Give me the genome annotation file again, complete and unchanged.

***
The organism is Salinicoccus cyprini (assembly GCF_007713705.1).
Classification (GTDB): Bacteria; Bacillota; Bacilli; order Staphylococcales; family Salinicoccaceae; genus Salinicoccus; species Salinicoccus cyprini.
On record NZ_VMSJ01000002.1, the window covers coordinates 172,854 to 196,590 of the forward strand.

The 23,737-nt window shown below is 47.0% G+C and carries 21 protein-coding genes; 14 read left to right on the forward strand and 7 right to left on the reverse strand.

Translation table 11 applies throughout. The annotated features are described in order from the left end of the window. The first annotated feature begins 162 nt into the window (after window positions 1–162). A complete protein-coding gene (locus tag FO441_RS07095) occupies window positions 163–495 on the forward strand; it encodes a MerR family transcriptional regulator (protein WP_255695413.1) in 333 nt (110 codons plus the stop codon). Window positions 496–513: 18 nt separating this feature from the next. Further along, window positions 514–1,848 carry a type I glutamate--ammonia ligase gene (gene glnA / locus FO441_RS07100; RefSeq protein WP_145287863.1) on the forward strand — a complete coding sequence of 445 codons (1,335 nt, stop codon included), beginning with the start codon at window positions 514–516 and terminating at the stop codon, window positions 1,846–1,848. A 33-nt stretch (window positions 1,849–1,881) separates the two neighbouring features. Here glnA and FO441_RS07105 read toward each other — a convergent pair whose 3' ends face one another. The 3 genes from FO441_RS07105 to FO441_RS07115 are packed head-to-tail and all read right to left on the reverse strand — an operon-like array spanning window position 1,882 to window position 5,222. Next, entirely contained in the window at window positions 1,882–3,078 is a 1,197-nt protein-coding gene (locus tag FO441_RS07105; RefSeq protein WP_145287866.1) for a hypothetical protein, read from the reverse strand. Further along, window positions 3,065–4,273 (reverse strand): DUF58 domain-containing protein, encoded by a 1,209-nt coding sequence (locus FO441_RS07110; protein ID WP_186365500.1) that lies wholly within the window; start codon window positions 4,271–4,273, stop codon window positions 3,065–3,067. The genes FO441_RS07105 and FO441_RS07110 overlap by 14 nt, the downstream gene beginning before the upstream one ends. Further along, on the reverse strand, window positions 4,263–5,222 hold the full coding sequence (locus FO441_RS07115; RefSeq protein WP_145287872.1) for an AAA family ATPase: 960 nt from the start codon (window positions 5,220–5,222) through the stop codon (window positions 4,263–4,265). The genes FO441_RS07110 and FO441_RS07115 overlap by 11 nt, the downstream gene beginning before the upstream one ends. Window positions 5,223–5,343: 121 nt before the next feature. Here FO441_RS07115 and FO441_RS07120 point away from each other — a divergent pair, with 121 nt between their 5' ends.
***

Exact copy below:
The organism is Salinicoccus cyprini (assembly GCF_007713705.1).
Classification (GTDB): Bacteria; Bacillota; Bacilli; order Staphylococcales; family Salinicoccaceae; genus Salinicoccus; species Salinicoccus cyprini.
On record NZ_VMSJ01000002.1, the window covers coordinates 172,854 to 196,590 of the forward strand.

The 23,737-nt window shown below is 47.0% G+C and carries 21 protein-coding genes; 14 read left to right on the forward strand and 7 right to left on the reverse strand.

Translation table 11 applies throughout. The annotated features are described in order from the left end of the window. The first annotated feature begins 162 nt into the window (after window positions 1–162). A complete protein-coding gene (locus tag FO441_RS07095) occupies window positions 163–495 on the forward strand; it encodes a MerR family transcriptional regulator (protein WP_255695413.1) in 333 nt (110 codons plus the stop codon). Window positions 496–513: 18 nt separating this feature from the next. Further along, window positions 514–1,848 carry a type I glutamate--ammonia ligase gene (gene glnA / locus FO441_RS07100; RefSeq protein WP_145287863.1) on the forward strand — a complete coding sequence of 445 codons (1,335 nt, stop codon included), beginning with the start codon at window positions 514–516 and terminating at the stop codon, window positions 1,846–1,848. A 33-nt stretch (window positions 1,849–1,881) separates the two neighbouring features. Here glnA and FO441_RS07105 read toward each other — a convergent pair whose 3' ends face one another. The 3 genes from FO441_RS07105 to FO441_RS07115 are packed head-to-tail and all read right to left on the reverse strand — an operon-like array spanning window position 1,882 to window position 5,222. Next, entirely contained in the window at window positions 1,882–3,078 is a 1,197-nt protein-coding gene (locus tag FO441_RS07105; RefSeq protein WP_145287866.1) for a hypothetical protein, read from the reverse strand. Further along, window positions 3,065–4,273 (reverse strand): DUF58 domain-containing protein, encoded by a 1,209-nt coding sequence (locus FO441_RS07110; protein ID WP_186365500.1) that lies wholly within the window; start codon window positions 4,271–4,273, stop codon window positions 3,065–3,067. The genes FO441_RS07105 and FO441_RS07110 overlap by 14 nt, the downstream gene beginning before the upstream one ends. Further along, on the reverse strand, window positions 4,263–5,222 hold the full coding sequence (locus FO441_RS07115; RefSeq protein WP_145287872.1) for an AAA family ATPase: 960 nt from the start codon (window positions 5,220–5,222) through the stop codon (window positions 4,263–4,265). The genes FO441_RS07110 and FO441_RS07115 overlap by 11 nt, the downstream gene beginning before the upstream one ends. Window positions 5,223–5,343: 121 nt before the next feature. Here FO441_RS07115 and FO441_RS07120 point away from each other — a divergent pair, with 121 nt between their 5' ends.